The first refrigerant compressor section preferably comprises a first housing or enclosure, a movable member in the housing dividing it into separate first and second chambers, the first chamber being linked to the compressed gas output of the second electrochemical compressor section, and the second chamber containing refrigerant fluid and having an output comprising the refrigerant output for providing compressed refrigerant fluid to the condensor. The movable member may be a diaphragm, piston, bellows or the like, and isolates the refrigerant loop from the compressed gas in the electrochemical compressor section. The second electrochemical compressor section preferably comprises an electrochemical cell in a third chamber, the third chamber comprising a gas storage chamber on one side of the cell, and the opposite side of the cell having an output connected to the first chamber of the first refrigerant compressor section, the electrochemical cell having a rigidly supported electrolytic membrane and opposing pervious electrodes disposed on each side of the electrolytic membrane and in contact with the membrane, the electrodes defining at least one electrode pair separated by the electrolytic membrane. The gas is electrochemically reversibly active so as to enter into an anodic reaction at one electrode where the gas molecules are converted to ions transportable through the electrolytic membrane and a cathodic reaction at the opposite electrode where ions are reconverted to gas molecules.

Electrical conductors provide an electrical current to the electrode pair for transporting ions through the electrolytic membrane whereby gas is pumped from the third chamber to the output. A plurality of electrode pairs may be disposed on opposite sides of the membrane, with the numbers depending on the required heat loads. Additional electrochemical compressor stations or assemblies may be provided to meet higher heat loads. The gas may be hydrogen or oxygen, for example.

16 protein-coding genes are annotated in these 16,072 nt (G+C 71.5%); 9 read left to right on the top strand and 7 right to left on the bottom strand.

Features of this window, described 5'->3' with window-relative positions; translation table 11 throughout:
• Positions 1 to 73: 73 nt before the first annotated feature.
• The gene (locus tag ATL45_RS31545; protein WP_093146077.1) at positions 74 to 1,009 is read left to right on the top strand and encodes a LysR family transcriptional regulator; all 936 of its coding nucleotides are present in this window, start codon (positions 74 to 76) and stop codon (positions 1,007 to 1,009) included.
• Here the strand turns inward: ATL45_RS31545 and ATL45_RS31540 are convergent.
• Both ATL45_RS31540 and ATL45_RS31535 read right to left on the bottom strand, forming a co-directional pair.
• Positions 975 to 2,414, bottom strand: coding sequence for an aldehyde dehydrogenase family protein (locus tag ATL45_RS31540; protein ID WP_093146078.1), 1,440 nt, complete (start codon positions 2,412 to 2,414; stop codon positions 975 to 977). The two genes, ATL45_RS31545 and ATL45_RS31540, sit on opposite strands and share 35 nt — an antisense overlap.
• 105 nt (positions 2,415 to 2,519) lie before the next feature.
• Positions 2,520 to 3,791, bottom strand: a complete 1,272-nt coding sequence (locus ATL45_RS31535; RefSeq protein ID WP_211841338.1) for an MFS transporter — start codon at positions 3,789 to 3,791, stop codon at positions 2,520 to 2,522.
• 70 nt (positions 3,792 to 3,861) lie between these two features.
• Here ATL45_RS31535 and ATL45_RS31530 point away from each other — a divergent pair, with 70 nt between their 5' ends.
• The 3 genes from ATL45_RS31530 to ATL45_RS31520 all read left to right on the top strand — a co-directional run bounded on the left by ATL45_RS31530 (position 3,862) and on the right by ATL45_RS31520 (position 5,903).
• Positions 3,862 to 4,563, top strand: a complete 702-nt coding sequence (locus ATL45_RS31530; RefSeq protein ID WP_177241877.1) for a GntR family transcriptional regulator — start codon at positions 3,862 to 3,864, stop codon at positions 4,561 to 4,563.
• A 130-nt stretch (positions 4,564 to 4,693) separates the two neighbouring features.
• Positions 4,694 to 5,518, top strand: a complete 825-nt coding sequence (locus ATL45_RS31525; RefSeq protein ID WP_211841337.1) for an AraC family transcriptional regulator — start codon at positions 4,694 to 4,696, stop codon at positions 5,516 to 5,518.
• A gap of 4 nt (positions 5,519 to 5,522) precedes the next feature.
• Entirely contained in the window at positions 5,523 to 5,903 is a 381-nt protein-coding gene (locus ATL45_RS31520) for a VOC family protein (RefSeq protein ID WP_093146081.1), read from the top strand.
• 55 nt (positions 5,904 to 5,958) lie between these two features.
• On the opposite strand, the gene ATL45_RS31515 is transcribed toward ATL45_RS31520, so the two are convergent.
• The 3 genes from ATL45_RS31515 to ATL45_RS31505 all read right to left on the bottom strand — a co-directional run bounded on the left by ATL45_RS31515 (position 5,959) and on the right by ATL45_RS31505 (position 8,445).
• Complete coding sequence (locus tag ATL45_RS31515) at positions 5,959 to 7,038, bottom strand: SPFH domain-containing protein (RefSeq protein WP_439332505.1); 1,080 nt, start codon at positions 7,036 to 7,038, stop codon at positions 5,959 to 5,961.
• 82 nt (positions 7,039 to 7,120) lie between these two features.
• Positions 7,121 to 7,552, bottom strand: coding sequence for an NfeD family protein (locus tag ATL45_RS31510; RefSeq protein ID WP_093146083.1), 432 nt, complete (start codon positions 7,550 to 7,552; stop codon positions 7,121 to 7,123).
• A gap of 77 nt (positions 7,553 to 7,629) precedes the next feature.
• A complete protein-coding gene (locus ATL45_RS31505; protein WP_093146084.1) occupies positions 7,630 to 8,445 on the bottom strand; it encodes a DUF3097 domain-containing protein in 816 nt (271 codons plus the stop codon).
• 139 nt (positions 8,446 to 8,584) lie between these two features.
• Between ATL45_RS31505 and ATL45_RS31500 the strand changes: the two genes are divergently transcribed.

In one embodiment of the invention, the evaporator is suitably attached to a computer processor module to provide the necessary cooling to remove heat from the processor module. The processor can thereby be more efficiently and reliably maintained at the optimum low operating temperature, which will result in higher operating efficiency, better performance, and increased processor lifetime.

According to another aspect of the present invention, a refrigeration method is provided, which comprises the steps of: connecting an evaporator to a heat load for removing heat from the load; providing refrigerant fluid to an evaporator inlet whereby heat of evaporation is extracted from the heat load to vaporize the liquid; connecting vaporized refrigerant from an evaporator output to a first compressor section for compressing the refrigerant; providing a compressed gas output from a second, electrochemical compressor section to the first compressor section to provide compression energy for compressing the refrigerant; and providing a compressed refrigerant output from the first compressor section to a condensor for condensing the compressed refrigerant, the condensor having an output linked to the evaporator input to provide complete refrigeration cycle.

This invention provides a miniaturized refrigeration system by using an electrochemical cell compressor to provide the necessary compression of the refrigerant, avoiding the need for larger scale, mechanically actuated compressors as have been used in the past. This allows a refrigeration system to be used to remove relatively small, localized heat loads of the order of one kilowatt or less.

BRIEF DESCRIPTION OF THE DRAWINGS

The present invention will be better understood from the following detailed description of a preferred embodiment of the invention, taken in conjunction with the accompanying drawings in which like reference numerals refer to like parts and in which:

Figure 1 is a schematic block diagram illustrating the cycle of a prior art vapor compression refrigeration system;

Figure 2 is a schematic block diagram illustrating the cycle of an electrochemical refrigeration system according to a preferred embodiment of the present invention;

Figure 3 is a cross-sectional view of the electrochemical compressor of Figure 2;